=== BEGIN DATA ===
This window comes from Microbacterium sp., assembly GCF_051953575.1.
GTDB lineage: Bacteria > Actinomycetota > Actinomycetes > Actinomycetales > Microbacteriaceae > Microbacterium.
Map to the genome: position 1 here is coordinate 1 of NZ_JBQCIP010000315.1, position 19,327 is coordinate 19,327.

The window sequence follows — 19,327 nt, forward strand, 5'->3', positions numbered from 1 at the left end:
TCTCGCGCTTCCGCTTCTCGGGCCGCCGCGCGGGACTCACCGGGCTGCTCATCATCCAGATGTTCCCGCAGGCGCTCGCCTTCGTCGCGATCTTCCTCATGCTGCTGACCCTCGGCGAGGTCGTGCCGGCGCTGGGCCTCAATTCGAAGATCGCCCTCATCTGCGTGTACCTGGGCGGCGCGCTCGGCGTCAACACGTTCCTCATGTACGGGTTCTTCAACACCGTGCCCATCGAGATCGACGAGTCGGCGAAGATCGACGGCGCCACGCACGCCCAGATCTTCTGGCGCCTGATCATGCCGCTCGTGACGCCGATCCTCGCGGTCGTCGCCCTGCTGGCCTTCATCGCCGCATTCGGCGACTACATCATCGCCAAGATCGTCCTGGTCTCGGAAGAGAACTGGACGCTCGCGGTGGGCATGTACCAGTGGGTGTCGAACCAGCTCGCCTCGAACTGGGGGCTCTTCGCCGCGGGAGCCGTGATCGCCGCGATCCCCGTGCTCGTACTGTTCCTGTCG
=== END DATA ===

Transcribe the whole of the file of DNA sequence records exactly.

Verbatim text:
This window comes from Microbacterium sp., assembly GCF_051953575.1.
GTDB lineage: Bacteria > Actinomycetota > Actinomycetes > Actinomycetales > Microbacteriaceae > Microbacterium.
Map to the genome: position 1 here is coordinate 1 of NZ_JBQCIP010000315.1, position 19,327 is coordinate 19,327.

The window sequence follows — 19,327 nt, forward strand, 5'->3', positions numbered from 1 at the left end:
TCTCGCGCTTCCGCTTCTCGGGCCGCCGCGCGGGACTCACCGGGCTGCTCATCATCCAGATGTTCCCGCAGGCGCTCGCCTTCGTCGCGATCTTCCTCATGCTGCTGACCCTCGGCGAGGTCGTGCCGGCGCTGGGCCTCAATTCGAAGATCGCCCTCATCTGCGTGTACCTGGGCGGCGCGCTCGGCGTCAACACGTTCCTCATGTACGGGTTCTTCAACACCGTGCCCATCGAGATCGACGAGTCGGCGAAGATCGACGGCGCCACGCACGCCCAGATCTTCTGGCGCCTGATCATGCCGCTCGTGACGCCGATCCTCGCGGTCGTCGCCCTGCTGGCCTTCATCGCCGCATTCGGCGACTACATCATCGCCAAGATCGTCCTGGTCTCGGAAGAGAACTGGACGCTCGCGGTGGGCATGTACCAGTGGGTGTCGAACCAGCTCGCCTCGAACTGGGGGCTCTTCGCCGCGGGAGCCGTGATCGCCGCGATCCCCGTGCTCGTACTGTTCCTGTCG